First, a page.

AG Sues Massachusetts Man for Selling Fatally Ill Bulldog Puppies to Unsuspecting Buyers

Massachusetts Attorney General Maura Healey is suing a Shrewsbury man for allegedly operating an unlicensed pet shop in his home from which he sold fatally ill bulldog puppies to unsuspecting buyers.

The complaint, filed in Suffolk Superior Court, alleges that Heath Morse illegally sold puppies out of his home without abiding by state laws governing animal health or obtaining the required license to operate a pet shop.

The attorney general's office says many of the bulldogs Morse sold to families suffered from serious diseases or in some cases died within hours of being purchased.

“For many people, getting a dog is like adding a new member of your family – it can be a big financial and emotional investment,” Healey said in a statement. “We allege this man scammed families out of thousands of dollars, leaving them heartbroken, in serious debt, and in some cases, without the pet they paid for. We are taking this defendant to court to stop him from ever working with animals again.”

The lawsuit alleges that Morse -- whose businesses included Heath’s Legendary Bulldogs, Dream-A-Bullz, Heath’s English Bulldogs, Heath’s French Bulldogs, and Heath’s Bulldogs -- falsely advertised on various websites and social media platforms that he was a longtime bulldog breeder and that the puppies he sold were healthy, of “show-dog quality,” American Kennel Club certified, pure bred, and veterinarian checked.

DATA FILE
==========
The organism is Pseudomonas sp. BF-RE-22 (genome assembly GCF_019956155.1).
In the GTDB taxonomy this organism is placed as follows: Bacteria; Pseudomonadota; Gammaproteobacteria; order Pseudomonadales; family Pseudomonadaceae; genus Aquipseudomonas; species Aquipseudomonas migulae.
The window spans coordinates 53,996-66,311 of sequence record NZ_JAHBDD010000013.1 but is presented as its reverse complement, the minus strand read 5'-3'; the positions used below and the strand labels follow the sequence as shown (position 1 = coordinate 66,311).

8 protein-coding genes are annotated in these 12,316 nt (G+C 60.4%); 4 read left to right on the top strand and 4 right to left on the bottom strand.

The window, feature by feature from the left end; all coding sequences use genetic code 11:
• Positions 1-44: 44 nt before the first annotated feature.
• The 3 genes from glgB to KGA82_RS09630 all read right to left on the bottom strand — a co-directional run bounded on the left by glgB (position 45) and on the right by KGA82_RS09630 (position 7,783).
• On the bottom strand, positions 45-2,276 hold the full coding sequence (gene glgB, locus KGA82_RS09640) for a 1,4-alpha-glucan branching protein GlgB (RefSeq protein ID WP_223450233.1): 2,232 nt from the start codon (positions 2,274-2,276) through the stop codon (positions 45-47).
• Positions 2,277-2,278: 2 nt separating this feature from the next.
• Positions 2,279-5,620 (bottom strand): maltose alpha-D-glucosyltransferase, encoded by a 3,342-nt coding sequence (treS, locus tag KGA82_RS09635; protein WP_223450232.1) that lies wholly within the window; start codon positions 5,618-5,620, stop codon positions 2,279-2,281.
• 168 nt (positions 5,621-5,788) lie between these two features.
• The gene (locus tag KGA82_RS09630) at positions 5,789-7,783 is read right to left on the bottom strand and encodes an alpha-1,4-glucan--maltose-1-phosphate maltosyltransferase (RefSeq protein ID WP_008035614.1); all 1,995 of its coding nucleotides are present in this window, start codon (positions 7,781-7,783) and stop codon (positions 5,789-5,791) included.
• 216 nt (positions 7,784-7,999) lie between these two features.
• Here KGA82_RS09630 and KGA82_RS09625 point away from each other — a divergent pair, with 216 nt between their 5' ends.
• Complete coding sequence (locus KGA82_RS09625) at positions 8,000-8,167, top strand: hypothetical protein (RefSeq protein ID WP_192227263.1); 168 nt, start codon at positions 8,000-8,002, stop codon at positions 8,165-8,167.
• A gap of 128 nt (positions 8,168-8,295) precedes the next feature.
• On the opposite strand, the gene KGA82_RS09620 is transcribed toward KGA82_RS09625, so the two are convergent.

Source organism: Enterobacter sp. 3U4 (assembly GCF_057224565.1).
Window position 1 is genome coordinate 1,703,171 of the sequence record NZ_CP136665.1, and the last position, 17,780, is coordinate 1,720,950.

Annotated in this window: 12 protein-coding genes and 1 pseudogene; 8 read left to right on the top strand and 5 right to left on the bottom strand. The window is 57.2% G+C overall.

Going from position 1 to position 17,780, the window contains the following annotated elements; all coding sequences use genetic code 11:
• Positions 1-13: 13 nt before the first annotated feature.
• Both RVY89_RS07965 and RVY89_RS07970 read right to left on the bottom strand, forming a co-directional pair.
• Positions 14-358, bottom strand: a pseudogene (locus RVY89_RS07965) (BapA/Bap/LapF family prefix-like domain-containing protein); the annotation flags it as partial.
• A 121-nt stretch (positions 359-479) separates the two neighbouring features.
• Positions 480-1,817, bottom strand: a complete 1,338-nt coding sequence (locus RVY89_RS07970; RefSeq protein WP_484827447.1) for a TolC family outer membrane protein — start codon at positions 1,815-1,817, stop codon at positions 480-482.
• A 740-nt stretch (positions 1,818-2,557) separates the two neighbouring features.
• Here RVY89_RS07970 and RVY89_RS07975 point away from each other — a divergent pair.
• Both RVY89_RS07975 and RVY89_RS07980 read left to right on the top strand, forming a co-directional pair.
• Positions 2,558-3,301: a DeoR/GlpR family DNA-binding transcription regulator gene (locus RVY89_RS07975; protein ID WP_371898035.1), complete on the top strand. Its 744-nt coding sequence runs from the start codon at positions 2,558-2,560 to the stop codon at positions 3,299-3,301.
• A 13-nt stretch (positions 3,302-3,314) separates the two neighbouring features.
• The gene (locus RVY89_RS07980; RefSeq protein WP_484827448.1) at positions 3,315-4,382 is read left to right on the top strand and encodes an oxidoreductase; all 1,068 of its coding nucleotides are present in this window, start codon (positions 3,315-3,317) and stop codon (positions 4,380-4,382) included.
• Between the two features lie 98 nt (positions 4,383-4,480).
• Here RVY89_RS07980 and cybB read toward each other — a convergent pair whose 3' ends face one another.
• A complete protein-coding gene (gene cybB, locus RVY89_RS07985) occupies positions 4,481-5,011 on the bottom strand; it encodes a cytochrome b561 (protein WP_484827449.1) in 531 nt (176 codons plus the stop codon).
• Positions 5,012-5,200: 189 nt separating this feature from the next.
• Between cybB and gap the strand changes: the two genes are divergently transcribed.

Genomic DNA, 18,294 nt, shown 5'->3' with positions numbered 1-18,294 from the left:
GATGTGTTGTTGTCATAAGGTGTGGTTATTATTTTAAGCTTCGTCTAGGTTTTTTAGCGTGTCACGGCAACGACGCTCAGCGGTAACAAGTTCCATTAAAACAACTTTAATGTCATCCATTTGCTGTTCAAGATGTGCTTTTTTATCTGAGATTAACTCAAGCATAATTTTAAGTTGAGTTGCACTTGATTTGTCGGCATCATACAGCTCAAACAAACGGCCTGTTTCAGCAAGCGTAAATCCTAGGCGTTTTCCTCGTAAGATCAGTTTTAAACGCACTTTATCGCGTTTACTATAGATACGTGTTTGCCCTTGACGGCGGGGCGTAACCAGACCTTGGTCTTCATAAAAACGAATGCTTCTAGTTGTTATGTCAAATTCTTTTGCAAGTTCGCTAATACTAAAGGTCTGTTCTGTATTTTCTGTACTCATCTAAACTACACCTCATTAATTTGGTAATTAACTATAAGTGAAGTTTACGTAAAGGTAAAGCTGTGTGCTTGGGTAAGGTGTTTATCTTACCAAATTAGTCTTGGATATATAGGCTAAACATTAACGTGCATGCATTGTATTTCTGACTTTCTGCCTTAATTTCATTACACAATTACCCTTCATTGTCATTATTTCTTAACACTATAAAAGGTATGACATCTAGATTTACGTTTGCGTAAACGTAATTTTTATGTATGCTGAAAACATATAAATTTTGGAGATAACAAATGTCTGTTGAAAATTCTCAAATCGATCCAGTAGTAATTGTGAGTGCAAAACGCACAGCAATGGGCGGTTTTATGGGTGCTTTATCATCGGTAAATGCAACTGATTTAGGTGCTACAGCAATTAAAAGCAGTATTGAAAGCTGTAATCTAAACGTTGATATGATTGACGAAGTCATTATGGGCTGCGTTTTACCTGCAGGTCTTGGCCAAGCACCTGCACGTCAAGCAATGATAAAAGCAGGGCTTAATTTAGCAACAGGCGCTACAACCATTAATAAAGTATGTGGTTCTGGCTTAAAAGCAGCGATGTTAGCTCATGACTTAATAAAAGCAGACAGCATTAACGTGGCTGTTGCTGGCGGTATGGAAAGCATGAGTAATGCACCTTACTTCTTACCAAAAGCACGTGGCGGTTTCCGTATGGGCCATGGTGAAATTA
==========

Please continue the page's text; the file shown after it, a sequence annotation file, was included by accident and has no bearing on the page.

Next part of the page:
But the attorney general's office said he routinely sold very sick dogs to customers for thousands of dollars, some of which required thousands of dollars of veterinary care or died within days.

And while Morse advertised that the bulldog puppies were housed in "five-star" conditions, the attorney general's office alleges that he kept puppies infected with contagious diseases alongside healthy dogs in an outside fenced-in area which was covered in their own waste.

State law requires animals suspected to be diseased to be quarantined from other animals.

The attorney general's complaint seeks restitution for the victims, civil penalties and a permanent injunction preventing Morse from ever selling puppies or falsely advertising puppies again.

It was not immediately clear if Morse had an attorney.

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